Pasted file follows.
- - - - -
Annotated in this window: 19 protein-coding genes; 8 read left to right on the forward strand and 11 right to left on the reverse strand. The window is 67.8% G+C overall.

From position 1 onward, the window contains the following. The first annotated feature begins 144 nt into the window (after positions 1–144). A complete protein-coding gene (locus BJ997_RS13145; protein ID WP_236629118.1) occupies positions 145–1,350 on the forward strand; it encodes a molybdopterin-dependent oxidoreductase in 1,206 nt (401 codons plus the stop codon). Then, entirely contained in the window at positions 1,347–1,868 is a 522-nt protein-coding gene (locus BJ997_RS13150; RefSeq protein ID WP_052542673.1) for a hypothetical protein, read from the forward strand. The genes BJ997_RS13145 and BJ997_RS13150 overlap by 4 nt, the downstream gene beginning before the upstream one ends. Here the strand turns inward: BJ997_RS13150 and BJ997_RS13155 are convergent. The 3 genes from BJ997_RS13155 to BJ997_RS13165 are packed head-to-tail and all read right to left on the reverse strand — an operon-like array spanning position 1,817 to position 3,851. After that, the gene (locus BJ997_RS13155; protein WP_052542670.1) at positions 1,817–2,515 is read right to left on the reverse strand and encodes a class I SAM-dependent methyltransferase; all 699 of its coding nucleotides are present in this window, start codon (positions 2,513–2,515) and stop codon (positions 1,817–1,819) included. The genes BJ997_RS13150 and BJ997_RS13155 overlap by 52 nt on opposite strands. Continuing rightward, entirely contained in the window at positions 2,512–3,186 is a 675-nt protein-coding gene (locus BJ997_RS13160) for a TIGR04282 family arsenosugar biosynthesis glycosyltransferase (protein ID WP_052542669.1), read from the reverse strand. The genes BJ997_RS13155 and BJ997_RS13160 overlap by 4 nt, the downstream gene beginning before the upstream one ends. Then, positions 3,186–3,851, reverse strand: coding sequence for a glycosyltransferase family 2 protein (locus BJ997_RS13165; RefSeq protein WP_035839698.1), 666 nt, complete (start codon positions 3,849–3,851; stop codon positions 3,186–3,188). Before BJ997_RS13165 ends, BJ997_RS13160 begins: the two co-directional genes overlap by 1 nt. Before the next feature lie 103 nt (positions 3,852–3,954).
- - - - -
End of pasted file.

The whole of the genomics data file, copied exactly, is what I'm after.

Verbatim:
Annotated in this window: 19 protein-coding genes; 8 read left to right on the forward strand and 11 right to left on the reverse strand. The window is 67.8% G+C overall.

From position 1 onward, the window contains the following. The first annotated feature begins 144 nt into the window (after positions 1–144). A complete protein-coding gene (locus BJ997_RS13145; protein ID WP_236629118.1) occupies positions 145–1,350 on the forward strand; it encodes a molybdopterin-dependent oxidoreductase in 1,206 nt (401 codons plus the stop codon). Then, entirely contained in the window at positions 1,347–1,868 is a 522-nt protein-coding gene (locus BJ997_RS13150; RefSeq protein ID WP_052542673.1) for a hypothetical protein, read from the forward strand. The genes BJ997_RS13145 and BJ997_RS13150 overlap by 4 nt, the downstream gene beginning before the upstream one ends. Here the strand turns inward: BJ997_RS13150 and BJ997_RS13155 are convergent. The 3 genes from BJ997_RS13155 to BJ997_RS13165 are packed head-to-tail and all read right to left on the reverse strand — an operon-like array spanning position 1,817 to position 3,851. After that, the gene (locus BJ997_RS13155; protein WP_052542670.1) at positions 1,817–2,515 is read right to left on the reverse strand and encodes a class I SAM-dependent methyltransferase; all 699 of its coding nucleotides are present in this window, start codon (positions 2,513–2,515) and stop codon (positions 1,817–1,819) included. The genes BJ997_RS13150 and BJ997_RS13155 overlap by 52 nt on opposite strands. Continuing rightward, entirely contained in the window at positions 2,512–3,186 is a 675-nt protein-coding gene (locus BJ997_RS13160) for a TIGR04282 family arsenosugar biosynthesis glycosyltransferase (protein ID WP_052542669.1), read from the reverse strand. The genes BJ997_RS13155 and BJ997_RS13160 overlap by 4 nt, the downstream gene beginning before the upstream one ends. Then, positions 3,186–3,851, reverse strand: coding sequence for a glycosyltransferase family 2 protein (locus BJ997_RS13165; RefSeq protein WP_035839698.1), 666 nt, complete (start codon positions 3,849–3,851; stop codon positions 3,186–3,188). Before BJ997_RS13165 ends, BJ997_RS13160 begins: the two co-directional genes overlap by 1 nt. Before the next feature lie 103 nt (positions 3,852–3,954).